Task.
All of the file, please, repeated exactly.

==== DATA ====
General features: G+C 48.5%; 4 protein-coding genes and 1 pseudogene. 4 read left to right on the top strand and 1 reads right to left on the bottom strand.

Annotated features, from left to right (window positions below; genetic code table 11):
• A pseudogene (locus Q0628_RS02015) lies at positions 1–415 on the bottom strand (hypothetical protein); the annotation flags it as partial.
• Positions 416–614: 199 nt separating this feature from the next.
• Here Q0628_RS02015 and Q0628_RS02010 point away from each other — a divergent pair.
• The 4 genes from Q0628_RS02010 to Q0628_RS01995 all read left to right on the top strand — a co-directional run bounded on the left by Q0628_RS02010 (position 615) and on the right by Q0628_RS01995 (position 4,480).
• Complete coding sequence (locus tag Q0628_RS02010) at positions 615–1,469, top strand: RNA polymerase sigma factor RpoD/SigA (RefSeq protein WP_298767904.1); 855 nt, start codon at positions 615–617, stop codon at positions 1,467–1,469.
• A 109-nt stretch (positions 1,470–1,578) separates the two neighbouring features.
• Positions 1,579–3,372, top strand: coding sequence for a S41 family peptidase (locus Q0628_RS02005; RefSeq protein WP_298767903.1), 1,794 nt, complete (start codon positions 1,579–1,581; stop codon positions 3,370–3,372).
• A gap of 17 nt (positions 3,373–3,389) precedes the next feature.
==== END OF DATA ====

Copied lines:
General features: G+C 48.5%; 4 protein-coding genes and 1 pseudogene. 4 read left to right on the top strand and 1 reads right to left on the bottom strand.

Annotated features, from left to right (window positions below; genetic code table 11):
• A pseudogene (locus Q0628_RS02015) lies at positions 1–415 on the bottom strand (hypothetical protein); the annotation flags it as partial.
• Positions 416–614: 199 nt separating this feature from the next.
• Here Q0628_RS02015 and Q0628_RS02010 point away from each other — a divergent pair.
• The 4 genes from Q0628_RS02010 to Q0628_RS01995 all read left to right on the top strand — a co-directional run bounded on the left by Q0628_RS02010 (position 615) and on the right by Q0628_RS01995 (position 4,480).
• Complete coding sequence (locus tag Q0628_RS02010) at positions 615–1,469, top strand: RNA polymerase sigma factor RpoD/SigA (RefSeq protein WP_298767904.1); 855 nt, start codon at positions 615–617, stop codon at positions 1,467–1,469.
• A 109-nt stretch (positions 1,470–1,578) separates the two neighbouring features.
• Positions 1,579–3,372, top strand: coding sequence for a S41 family peptidase (locus Q0628_RS02005; RefSeq protein WP_298767903.1), 1,794 nt, complete (start codon positions 1,579–1,581; stop codon positions 3,370–3,372).
• A gap of 17 nt (positions 3,373–3,389) precedes the next feature.